We see that they will both agree because undertaking the new project brings both of them to a higher exchange curve, which means that they will both be on higher indifference curves.

If a given shareholder does not agree with a particular dividend pattern implied by the investment policies of the manager, he/she can always borrow/lend to suit his/her own consumption preferences. Furthermore, if there is a market for the shares of the corporation, then the individual can sell his/her shares and buy into the stock of another company that has a more desirable investment policy (from the point of view of this investor).

When does the NPV rule not work? If there are transactions costs, it may not always be easy for an investor to just cash out his/her ownership of a particular company that has a different pattern of dividend payments. Under these circumstances, we may expect clienteles, i.e. similar individuals choosing to hold shares in the same firm. For example, there may be dividend clienteles--different firms that follow different dividend policies. If there are clienteles, then the manager will use a decision rule that is optimal for his shareholder clientele--a rule that may differ from a simple Maximize NPV rule.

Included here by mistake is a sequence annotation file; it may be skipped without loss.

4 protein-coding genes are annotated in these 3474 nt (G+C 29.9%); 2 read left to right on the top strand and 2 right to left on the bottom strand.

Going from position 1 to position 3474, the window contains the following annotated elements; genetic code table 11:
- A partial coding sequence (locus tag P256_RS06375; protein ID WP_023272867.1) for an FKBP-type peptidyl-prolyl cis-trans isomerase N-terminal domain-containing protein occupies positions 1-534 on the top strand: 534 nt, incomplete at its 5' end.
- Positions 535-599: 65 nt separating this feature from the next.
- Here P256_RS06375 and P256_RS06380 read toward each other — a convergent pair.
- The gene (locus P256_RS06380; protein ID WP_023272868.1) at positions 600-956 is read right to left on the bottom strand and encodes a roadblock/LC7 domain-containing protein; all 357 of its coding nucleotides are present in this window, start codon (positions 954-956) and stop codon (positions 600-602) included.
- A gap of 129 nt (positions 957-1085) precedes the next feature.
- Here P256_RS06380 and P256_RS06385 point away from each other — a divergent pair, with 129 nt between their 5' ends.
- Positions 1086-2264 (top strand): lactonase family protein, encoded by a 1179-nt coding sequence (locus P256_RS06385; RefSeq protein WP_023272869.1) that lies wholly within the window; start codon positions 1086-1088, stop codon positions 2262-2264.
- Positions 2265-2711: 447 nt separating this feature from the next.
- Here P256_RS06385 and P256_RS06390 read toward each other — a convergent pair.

Another case is if borrowing rates are different from lending rates:

In this case, once again, clienteles may develop, with one set of corporations using higher required rates of return (and paying higher dividend rates), and another set of corporations (growth firms) using lower required rates of return and paying lower dividend yields.

We have seen that the present value (PV) of a two-period
project-- a project with a cash flow of -C_{0} today and
C_{1} tomorrow is -C_{0} + C_{1}/1+r,
where 1/(1+r) is the price today for $1 to be paid tomorrow. How
do we evaluate projects with cash flows in more than two periods?

Let us denote a project by a vector of its cash flows. A project requiring an investment today of $100 with cash flows of $10 next year, $20 the following year, and $150 the year after that would be denoted (-100, 10, 20, 150).

Strictly speaking, to evaluate such a project, we would need to know the price today of $1 to be paid one year from now, the price today of $1 to be paid the year after that, and the price today of $1 to be paid in the year following that. In other words, we would need to know the one-year, two-year and three-year interest rates. These rates need not all be the same. The pattern of interest rates is called the term structure, and is shown below.

For convenience, let us make the following assumption:

The price in any period, of $1 to be paid in the following period, is the same.

This corresponds to the flat term structure in the graph
above. This means that the interest rate is constant for all
maturities. If we denote this common interest rate as *r*,
the common price in any period of $1 to be paid in the following
period is 1/(1+r). I.e., the price at time *t* of $1 to be
paid at *t+1 *is equal to 1/(1+r), and so is the price at
time *t+1* of $1 to be paid at *t+2 *equal to 1/(1+r).